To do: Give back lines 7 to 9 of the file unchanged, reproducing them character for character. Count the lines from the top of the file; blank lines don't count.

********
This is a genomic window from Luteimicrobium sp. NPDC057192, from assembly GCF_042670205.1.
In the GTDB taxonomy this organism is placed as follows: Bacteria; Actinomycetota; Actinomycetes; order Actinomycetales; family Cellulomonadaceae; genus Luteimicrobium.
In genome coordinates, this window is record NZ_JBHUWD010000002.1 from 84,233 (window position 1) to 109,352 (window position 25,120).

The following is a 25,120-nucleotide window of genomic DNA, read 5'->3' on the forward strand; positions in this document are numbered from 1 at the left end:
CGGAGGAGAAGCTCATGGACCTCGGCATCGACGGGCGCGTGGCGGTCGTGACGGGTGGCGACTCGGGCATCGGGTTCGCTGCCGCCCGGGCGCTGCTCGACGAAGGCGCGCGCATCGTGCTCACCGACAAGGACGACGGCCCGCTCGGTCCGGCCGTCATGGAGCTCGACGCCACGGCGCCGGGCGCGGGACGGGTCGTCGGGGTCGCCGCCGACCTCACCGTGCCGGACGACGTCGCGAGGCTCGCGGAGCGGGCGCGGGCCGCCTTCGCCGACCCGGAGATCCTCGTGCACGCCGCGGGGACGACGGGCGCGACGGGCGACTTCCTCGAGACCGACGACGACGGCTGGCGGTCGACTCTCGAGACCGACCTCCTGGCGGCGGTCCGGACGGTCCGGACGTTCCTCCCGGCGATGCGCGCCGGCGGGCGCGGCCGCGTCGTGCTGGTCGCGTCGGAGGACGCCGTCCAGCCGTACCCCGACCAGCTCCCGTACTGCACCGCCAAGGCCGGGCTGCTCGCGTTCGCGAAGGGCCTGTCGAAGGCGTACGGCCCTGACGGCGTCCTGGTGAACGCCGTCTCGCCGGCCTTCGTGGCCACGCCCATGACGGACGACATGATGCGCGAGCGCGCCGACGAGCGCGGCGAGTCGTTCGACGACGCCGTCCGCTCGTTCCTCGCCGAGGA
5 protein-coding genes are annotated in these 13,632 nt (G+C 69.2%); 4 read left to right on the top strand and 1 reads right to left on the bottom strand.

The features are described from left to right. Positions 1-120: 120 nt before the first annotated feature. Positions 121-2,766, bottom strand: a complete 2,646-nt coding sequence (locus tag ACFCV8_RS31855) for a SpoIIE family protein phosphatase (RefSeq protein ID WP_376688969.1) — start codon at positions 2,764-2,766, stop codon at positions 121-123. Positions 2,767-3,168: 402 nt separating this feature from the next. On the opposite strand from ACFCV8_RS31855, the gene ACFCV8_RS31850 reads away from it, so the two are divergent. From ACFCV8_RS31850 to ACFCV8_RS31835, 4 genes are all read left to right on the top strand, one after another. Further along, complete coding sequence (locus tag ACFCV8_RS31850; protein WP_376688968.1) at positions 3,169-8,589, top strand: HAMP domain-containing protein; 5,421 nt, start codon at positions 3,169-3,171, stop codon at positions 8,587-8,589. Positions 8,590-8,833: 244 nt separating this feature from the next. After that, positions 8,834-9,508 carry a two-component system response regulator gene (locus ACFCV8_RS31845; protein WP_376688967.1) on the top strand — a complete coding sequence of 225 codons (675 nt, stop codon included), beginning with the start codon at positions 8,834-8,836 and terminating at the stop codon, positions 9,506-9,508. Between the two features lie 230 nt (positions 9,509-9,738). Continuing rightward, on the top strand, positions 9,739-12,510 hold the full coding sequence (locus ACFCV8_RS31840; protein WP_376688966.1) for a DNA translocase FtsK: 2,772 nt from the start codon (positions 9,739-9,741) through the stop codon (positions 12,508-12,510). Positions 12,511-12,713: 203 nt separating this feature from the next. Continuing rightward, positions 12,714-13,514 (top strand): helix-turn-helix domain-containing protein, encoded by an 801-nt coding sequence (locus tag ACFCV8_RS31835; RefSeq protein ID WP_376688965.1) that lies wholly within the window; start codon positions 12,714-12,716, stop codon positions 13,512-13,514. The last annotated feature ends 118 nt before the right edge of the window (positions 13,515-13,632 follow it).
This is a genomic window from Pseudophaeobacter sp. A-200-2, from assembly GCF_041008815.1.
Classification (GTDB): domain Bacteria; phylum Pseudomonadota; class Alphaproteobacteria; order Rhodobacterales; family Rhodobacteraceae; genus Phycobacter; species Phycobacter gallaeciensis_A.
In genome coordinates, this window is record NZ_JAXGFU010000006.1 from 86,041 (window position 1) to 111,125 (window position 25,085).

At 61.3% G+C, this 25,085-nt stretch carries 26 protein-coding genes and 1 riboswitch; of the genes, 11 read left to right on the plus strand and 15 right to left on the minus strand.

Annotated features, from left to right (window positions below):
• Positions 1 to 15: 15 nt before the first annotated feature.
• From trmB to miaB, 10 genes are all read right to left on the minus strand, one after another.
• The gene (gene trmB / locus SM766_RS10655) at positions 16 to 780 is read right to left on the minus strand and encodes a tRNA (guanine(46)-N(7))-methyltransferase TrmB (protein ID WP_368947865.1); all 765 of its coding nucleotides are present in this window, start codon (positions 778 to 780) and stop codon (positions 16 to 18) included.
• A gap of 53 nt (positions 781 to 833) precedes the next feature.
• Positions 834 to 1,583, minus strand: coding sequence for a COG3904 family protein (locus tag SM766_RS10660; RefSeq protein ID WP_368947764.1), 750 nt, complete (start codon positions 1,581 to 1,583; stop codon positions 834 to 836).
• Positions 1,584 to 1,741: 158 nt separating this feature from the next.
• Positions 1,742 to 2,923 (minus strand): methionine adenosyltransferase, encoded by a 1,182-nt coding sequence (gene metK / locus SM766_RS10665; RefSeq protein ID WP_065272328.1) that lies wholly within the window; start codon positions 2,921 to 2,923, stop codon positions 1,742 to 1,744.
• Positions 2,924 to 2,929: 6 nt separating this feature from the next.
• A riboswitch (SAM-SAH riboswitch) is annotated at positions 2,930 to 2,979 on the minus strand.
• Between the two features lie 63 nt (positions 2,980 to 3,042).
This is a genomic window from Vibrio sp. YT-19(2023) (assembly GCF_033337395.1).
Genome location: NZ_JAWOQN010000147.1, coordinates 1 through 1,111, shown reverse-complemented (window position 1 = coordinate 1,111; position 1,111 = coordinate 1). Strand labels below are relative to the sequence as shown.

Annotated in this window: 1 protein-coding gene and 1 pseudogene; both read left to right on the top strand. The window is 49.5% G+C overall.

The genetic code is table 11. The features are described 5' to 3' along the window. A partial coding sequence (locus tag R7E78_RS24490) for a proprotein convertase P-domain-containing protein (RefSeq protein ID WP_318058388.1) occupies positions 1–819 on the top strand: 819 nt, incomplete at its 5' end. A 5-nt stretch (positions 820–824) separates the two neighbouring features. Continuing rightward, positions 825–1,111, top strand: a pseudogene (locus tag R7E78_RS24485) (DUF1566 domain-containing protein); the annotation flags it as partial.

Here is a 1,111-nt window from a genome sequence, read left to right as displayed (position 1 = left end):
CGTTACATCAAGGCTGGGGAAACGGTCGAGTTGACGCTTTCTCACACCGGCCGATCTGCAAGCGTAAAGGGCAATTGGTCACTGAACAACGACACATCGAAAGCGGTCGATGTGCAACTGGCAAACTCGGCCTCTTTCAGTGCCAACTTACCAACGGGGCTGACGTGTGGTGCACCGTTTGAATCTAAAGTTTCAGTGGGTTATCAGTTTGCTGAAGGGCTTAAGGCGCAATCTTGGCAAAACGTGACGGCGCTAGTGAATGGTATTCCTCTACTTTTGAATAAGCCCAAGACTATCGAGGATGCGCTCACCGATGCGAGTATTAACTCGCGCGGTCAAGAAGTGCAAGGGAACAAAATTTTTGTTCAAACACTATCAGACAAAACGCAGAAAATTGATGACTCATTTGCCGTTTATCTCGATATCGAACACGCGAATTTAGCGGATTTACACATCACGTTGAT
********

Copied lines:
The features are described from left to right. Positions 1-120: 120 nt before the first annotated feature. Positions 121-2,766, bottom strand: a complete 2,646-nt coding sequence (locus tag ACFCV8_RS31855) for a SpoIIE family protein phosphatase (RefSeq protein ID WP_376688969.1) — start codon at positions 2,764-2,766, stop codon at positions 121-123. Positions 2,767-3,168: 402 nt separating this feature from the next. On the opposite strand from ACFCV8_RS31855, the gene ACFCV8_RS31850 reads away from it, so the two are divergent. From ACFCV8_RS31850 to ACFCV8_RS31835, 4 genes are all read left to right on the top strand, one after another. Further along, complete coding sequence (locus tag ACFCV8_RS31850; protein WP_376688968.1) at positions 3,169-8,589, top strand: HAMP domain-containing protein; 5,421 nt, start codon at positions 3,169-3,171, stop codon at positions 8,587-8,589. Positions 8,590-8,833: 244 nt separating this feature from the next. After that, positions 8,834-9,508 carry a two-component system response regulator gene (locus ACFCV8_RS31845; protein WP_376688967.1) on the top strand — a complete coding sequence of 225 codons (675 nt, stop codon included), beginning with the start codon at positions 8,834-8,836 and terminating at the stop codon, positions 9,506-9,508. Between the two features lie 230 nt (positions 9,509-9,738). Continuing rightward, on the top strand, positions 9,739-12,510 hold the full coding sequence (locus ACFCV8_RS31840; protein WP_376688966.1) for a DNA translocase FtsK: 2,772 nt from the start codon (positions 9,739-9,741) through the stop codon (positions 12,508-12,510). Positions 12,511-12,713: 203 nt separating this feature from the next. Continuing rightward, positions 12,714-13,514 (top strand): helix-turn-helix domain-containing protein, encoded by an 801-nt coding sequence (locus tag ACFCV8_RS31835; RefSeq protein ID WP_376688965.1) that lies wholly within the window; start codon positions 12,714-12,716, stop codon positions 13,512-13,514. The last annotated feature ends 118 nt before the right edge of the window (positions 13,515-13,632 follow it).
This is a genomic window from Pseudophaeobacter sp. A-200-2, from assembly GCF_041008815.1.
Classification (GTDB): domain Bacteria; phylum Pseudomonadota; class Alphaproteobacteria; order Rhodobacterales; family Rhodobacteraceae; genus Phycobacter; species Phycobacter gallaeciensis_A.